An article in yesterday’s NY Times launches a scathing attack on the use of Powerpoint in the US military, and draws some interesting conclusions about how such tools can inhibit understanding of complexity.
Exhibit A, below, is a now-infamous slide that is intended to represent the complexity of American military strategy in Afghanistan.
As General Stanley A. McChrystal, the leader of American and NATO forces in Afghanistan, said when shown the slide: ““When we understand that slide, we’ll have won the war”.
The slide has done the rounds on the Internet, provoking derision and criticism of yet another military tool that has been over-used. Bill Easterly made a point of sharing the above diagram on Aidwatchers last year, and highlighting its risible conotations. But the post drew comment from another blogger who suggested that “if we believe that these really are complex systems, then modelling them is surely one way to get a grip, and a map is simply an intentional way to simplify the world in order to discern important connections.”
It would seem that some in the military would agree. One General who had banned Powerpoint being used in his ranks has argued that the worst crime of these tools is not graphics like the one above, but in fact the opposite problem – that Power Point’s worst offences are “rigid lists of bullet points (in, say, a presentation on a conflict’s causes) that take no account of interconnected political, economic and ethnic forces”. As the General goes on to argue:
It’s dangerous because it can create the illusion of understanding and the illusion of control. Some problems in the world are not bullet-izable… If you divorce war from all of that, it becomes a targeting exercise”
Commanders say that behind all the PowerPoint jokes are serious concerns that the program stifles discussion, critical thinking and thoughtful decision-making. Or as to quote John Kay on decision making, as Owen Barder did recently:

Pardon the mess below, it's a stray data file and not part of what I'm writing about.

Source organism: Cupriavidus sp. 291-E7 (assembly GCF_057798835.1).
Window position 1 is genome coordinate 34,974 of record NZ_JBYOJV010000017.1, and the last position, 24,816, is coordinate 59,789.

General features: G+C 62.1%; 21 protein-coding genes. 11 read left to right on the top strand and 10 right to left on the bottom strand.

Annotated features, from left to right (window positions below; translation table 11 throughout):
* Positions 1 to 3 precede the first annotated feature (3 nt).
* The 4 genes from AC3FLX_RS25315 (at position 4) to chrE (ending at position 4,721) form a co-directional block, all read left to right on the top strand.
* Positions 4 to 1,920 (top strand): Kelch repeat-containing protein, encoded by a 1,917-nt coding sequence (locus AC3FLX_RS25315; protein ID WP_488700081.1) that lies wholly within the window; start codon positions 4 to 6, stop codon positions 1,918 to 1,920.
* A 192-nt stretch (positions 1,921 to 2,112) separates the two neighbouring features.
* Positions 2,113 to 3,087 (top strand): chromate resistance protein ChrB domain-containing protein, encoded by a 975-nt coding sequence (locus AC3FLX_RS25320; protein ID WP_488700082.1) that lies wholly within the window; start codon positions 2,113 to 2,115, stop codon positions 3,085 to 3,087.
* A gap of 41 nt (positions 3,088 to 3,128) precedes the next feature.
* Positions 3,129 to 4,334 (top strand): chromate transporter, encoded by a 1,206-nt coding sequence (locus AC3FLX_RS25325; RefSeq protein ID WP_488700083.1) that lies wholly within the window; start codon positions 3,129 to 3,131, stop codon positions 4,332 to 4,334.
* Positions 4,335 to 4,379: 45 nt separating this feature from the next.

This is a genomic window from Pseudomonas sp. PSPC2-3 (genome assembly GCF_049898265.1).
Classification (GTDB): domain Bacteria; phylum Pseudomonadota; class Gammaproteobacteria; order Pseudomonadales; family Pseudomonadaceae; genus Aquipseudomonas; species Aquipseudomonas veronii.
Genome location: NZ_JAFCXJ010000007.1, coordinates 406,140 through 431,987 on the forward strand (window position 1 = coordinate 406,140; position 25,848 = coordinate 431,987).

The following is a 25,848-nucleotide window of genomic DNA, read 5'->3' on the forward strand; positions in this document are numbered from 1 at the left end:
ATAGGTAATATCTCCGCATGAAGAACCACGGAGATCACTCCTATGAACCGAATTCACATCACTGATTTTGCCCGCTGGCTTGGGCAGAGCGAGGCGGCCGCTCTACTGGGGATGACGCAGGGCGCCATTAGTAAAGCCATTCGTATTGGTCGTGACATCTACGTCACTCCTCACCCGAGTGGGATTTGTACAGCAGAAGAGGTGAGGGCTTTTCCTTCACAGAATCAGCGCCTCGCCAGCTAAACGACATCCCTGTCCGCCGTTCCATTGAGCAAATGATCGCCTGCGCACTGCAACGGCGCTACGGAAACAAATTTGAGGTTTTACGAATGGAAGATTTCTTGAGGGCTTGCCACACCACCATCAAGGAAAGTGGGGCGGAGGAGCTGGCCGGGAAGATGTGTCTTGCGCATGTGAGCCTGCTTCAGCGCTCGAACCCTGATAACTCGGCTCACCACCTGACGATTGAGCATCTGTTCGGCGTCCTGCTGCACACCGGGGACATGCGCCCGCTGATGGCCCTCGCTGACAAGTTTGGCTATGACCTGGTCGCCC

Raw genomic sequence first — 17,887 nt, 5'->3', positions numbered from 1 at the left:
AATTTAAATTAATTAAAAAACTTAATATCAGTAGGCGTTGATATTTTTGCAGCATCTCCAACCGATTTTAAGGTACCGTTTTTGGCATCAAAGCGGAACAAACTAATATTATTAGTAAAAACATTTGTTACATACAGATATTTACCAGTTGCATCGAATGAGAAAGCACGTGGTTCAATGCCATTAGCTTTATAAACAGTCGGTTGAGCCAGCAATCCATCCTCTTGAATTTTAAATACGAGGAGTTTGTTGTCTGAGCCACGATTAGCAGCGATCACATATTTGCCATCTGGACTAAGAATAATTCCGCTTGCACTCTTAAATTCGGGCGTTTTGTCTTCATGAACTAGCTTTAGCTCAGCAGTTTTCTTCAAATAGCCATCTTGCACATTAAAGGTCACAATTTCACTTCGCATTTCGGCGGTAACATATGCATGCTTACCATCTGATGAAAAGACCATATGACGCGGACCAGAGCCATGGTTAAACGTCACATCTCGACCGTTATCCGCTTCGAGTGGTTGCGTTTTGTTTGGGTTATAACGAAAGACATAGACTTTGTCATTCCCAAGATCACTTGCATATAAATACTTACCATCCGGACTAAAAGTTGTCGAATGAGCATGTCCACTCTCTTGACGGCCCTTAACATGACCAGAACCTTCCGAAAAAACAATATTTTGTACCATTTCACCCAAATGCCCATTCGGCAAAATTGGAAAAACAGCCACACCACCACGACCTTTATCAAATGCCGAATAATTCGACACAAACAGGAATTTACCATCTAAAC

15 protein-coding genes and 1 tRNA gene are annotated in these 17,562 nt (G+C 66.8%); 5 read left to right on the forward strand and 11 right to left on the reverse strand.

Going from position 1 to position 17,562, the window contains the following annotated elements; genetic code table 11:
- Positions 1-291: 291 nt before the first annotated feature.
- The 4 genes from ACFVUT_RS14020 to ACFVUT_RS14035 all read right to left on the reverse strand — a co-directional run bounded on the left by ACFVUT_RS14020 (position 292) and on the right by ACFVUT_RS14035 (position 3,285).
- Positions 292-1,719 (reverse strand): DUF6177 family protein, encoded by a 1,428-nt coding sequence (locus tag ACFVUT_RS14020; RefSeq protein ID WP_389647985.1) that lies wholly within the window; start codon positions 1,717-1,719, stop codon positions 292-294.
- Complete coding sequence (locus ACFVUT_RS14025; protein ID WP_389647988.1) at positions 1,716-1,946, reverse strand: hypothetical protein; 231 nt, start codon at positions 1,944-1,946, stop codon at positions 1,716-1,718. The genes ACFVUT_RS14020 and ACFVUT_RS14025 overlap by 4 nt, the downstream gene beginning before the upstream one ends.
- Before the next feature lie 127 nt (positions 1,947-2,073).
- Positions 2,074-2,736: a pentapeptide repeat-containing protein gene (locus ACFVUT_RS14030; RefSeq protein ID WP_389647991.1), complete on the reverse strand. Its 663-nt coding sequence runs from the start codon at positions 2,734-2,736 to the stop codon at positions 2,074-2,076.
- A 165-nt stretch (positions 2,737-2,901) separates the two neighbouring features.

It is hard to overstate the damage recently done by leaders who thought they knew more about the world than they did – the managers and financiers who destroyed great businesses in the pursuit of shareholder value; the architects and planners who believed that cities could be drawn on a blank sheet of paper; and the politicians who believed they could improve public services by the imposition of targets. They failed to acknowledge of the complexity of the systems for which they were responsible and the multiple needs of the individuals who operated them… Politicians imagined they could reconstruct the Middle East on the basis of an American model of lightly regulated capitalism and liberal democracy, although they had not the slightest knowledge or understanding of the societies they sought to remodel. The banking executives supposed they were in control of large institutions, when in reality the floors beneath them were occupied by a rabble of self-interested individuals determined to evade any controls on their activities. Financiers believed that models they did not understand enabled them to manage risks they did not understand, attaching to securities they did not understand. That is how the UK and US entered this decade with foreign policy in tatters, a financial system close to meltdown and a fiscal policy in disarray. Successful decision-making is more limited in aspiration, more modest in its beliefs about its knowledge of the world, more responsive to the reactions of others, more sensitive to the complexity of the systems with which it engages. Complex goals are generally best achieved obliquely.
As an aside, senior military officials have said, off the record, that the Powerpoint ‘does come in handy when the goal is not imparting information, as in briefings for reporters [which] often last 25 minutes, with 5 minutes left at the end for questions from anyone still awake. Those types of PowerPoint presentations… are known as “hypnotizing chickens.”’
(due thanks to Alexander Knapp)